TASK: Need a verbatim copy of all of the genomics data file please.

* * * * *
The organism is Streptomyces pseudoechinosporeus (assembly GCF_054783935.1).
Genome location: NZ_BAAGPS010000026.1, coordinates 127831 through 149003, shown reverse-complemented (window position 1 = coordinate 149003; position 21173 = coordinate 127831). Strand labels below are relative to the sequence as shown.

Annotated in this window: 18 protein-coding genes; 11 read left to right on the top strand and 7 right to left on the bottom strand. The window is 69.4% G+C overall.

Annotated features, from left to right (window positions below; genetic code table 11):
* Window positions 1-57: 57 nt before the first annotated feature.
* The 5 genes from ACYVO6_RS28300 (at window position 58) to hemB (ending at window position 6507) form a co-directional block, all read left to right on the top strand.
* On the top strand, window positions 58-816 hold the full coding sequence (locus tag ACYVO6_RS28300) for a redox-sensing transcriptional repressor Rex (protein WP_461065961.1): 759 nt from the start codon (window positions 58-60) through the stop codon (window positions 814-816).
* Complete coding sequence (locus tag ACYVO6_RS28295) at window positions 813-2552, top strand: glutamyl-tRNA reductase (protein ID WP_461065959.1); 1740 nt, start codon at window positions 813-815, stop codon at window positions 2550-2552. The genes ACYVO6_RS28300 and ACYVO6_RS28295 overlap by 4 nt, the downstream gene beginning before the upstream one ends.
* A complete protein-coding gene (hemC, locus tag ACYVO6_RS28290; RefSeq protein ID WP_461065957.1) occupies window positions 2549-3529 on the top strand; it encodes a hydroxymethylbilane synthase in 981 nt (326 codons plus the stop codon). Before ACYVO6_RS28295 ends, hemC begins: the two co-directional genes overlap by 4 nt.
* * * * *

The organism is Streptomyces pseudoechinosporeus (assembly GCF_054783935.1).
Genome location: NZ_BAAGPS010000026.1, coordinates 127831 through 149003, shown reverse-complemented (window position 1 = coordinate 149003; position 21173 = coordinate 127831). Strand labels below are relative to the sequence as shown.

Annotated in this window: 18 protein-coding genes; 11 read left to right on the top strand and 7 right to left on the bottom strand. The window is 69.4% G+C overall.

Annotated features, from left to right (window positions below; genetic code table 11):
* Window positions 1-57: 57 nt before the first annotated feature.
* The 5 genes from ACYVO6_RS28300 (at window position 58) to hemB (ending at window position 6507) form a co-directional block, all read left to right on the top strand.
* On the top strand, window positions 58-816 hold the full coding sequence (locus tag ACYVO6_RS28300) for a redox-sensing transcriptional repressor Rex (protein WP_461065961.1): 759 nt from the start codon (window positions 58-60) through the stop codon (window positions 814-816).
* Complete coding sequence (locus tag ACYVO6_RS28295) at window positions 813-2552, top strand: glutamyl-tRNA reductase (protein ID WP_461065959.1); 1740 nt, start codon at window positions 813-815, stop codon at window positions 2550-2552. The genes ACYVO6_RS28300 and ACYVO6_RS28295 overlap by 4 nt, the downstream gene beginning before the upstream one ends.
* A complete protein-coding gene (hemC, locus tag ACYVO6_RS28290; RefSeq protein ID WP_461065957.1) occupies window positions 2549-3529 on the top strand; it encodes a hydroxymethylbilane synthase in 981 nt (326 codons plus the stop codon). Before ACYVO6_RS28295 ends, hemC begins: the two co-directional genes overlap by 4 nt.